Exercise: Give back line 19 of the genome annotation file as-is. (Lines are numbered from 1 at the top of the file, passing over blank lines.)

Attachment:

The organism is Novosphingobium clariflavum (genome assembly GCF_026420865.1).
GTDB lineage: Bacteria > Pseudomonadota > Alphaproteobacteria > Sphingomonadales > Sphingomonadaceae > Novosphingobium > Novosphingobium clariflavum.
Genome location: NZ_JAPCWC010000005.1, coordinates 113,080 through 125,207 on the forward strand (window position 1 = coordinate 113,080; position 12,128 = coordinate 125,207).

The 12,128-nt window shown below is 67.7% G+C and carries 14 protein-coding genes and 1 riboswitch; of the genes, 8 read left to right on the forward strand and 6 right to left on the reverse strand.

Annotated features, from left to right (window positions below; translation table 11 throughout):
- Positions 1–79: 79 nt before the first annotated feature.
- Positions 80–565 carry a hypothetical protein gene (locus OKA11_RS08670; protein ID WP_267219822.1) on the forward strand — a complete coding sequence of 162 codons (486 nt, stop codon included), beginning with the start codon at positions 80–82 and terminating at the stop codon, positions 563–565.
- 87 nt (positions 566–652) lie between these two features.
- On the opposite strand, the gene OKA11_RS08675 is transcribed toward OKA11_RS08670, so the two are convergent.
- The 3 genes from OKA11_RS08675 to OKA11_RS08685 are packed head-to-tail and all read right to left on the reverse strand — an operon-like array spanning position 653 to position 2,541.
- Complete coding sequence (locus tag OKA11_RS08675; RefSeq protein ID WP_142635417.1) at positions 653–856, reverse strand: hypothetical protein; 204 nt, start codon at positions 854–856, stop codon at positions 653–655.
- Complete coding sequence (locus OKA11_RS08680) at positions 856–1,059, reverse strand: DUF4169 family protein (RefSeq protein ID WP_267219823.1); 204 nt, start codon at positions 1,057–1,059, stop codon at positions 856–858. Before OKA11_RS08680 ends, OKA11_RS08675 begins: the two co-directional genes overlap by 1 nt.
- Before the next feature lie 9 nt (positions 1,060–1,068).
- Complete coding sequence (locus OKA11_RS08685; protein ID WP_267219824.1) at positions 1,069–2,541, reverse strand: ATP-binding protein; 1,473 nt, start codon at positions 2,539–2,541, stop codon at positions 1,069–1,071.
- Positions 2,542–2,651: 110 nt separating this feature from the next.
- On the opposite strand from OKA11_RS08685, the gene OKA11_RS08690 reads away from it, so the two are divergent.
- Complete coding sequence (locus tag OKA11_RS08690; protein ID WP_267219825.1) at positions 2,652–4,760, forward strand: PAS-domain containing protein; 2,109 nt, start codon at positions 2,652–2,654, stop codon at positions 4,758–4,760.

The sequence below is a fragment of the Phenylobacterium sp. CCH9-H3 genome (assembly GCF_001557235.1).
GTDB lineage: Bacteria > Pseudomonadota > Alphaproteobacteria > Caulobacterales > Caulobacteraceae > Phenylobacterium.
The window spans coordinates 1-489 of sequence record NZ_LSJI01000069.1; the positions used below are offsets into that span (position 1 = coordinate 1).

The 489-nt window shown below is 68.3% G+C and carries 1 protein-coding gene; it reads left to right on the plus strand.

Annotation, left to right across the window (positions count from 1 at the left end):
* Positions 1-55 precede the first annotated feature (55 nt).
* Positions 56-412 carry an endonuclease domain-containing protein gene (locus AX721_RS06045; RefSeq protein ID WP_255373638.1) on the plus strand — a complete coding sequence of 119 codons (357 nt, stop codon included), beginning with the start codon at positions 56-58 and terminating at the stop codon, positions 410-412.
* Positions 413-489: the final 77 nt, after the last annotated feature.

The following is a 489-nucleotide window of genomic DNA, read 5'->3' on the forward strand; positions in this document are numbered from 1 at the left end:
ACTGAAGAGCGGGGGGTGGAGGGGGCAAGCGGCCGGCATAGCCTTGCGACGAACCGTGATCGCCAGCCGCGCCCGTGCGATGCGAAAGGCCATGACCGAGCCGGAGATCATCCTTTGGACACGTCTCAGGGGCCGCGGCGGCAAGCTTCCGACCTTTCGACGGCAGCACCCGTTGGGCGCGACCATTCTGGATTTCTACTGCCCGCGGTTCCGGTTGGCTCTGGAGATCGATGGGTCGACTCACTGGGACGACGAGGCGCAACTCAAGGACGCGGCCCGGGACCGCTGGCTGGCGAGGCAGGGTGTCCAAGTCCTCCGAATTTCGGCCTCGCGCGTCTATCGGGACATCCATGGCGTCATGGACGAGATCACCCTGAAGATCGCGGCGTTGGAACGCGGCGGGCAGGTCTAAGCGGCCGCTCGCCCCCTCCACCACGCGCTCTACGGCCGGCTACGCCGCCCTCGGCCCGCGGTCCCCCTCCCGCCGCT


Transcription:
GTDB lineage: Bacteria > Pseudomonadota > Alphaproteobacteria > Caulobacterales > Caulobacteraceae > Phenylobacterium.